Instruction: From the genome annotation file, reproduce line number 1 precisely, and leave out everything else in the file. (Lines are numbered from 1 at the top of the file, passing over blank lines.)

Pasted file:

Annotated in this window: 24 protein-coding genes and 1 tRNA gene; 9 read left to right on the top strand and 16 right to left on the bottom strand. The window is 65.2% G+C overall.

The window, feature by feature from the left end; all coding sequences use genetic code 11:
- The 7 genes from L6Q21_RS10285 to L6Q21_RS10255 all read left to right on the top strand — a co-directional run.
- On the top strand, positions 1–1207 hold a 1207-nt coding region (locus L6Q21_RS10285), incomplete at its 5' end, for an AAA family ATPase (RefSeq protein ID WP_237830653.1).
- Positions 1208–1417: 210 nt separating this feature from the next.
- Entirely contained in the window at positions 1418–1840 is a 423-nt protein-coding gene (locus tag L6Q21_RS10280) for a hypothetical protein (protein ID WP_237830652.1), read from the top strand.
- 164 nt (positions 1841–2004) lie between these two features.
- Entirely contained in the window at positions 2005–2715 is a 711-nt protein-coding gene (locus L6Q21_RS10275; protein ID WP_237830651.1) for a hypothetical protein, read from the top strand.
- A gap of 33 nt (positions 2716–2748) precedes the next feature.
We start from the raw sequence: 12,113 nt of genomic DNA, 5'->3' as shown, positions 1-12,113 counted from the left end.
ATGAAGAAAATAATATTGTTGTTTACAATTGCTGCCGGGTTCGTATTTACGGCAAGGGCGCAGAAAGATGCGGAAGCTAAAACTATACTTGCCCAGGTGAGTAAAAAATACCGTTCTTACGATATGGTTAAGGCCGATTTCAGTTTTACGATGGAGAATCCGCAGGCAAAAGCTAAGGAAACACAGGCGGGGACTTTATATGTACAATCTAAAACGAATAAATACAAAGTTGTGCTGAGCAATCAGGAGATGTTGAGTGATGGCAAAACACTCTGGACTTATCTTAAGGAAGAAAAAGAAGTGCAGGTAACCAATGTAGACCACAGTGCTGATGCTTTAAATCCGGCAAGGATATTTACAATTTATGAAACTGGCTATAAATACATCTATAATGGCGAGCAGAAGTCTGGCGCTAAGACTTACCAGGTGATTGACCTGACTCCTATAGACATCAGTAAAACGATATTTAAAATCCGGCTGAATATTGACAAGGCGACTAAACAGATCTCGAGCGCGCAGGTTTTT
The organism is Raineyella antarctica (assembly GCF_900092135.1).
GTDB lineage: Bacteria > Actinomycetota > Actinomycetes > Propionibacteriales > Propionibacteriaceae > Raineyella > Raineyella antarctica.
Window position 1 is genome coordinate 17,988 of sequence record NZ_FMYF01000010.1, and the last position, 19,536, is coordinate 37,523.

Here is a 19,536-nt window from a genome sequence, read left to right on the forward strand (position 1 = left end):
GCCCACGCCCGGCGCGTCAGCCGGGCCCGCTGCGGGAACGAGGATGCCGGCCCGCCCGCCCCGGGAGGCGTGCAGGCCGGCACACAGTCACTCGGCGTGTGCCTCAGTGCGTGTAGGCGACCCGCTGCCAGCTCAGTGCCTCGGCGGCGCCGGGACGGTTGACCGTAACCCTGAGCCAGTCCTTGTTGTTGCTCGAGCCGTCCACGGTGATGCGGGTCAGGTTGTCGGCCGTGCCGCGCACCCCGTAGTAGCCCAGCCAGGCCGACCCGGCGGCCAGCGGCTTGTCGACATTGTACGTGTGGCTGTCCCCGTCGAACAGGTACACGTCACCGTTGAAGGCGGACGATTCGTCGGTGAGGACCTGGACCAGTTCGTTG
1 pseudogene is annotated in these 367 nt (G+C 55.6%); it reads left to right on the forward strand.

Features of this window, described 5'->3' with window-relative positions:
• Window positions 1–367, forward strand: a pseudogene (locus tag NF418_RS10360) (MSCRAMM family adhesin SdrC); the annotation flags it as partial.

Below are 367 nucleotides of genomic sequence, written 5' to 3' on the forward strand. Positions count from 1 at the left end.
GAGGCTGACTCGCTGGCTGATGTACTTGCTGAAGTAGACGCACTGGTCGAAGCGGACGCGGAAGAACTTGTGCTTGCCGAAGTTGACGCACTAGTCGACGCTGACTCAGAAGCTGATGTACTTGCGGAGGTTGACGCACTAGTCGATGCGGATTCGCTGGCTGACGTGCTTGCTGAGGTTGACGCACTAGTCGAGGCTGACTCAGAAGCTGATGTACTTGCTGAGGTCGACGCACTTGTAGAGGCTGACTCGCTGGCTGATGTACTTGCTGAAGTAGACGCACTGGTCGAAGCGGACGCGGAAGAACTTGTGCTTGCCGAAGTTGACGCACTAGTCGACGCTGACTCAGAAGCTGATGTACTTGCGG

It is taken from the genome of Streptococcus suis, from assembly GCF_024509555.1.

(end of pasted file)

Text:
Annotated in this window: 24 protein-coding genes and 1 tRNA gene; 9 read left to right on the top strand and 16 right to left on the bottom strand. The window is 65.2% G+C overall.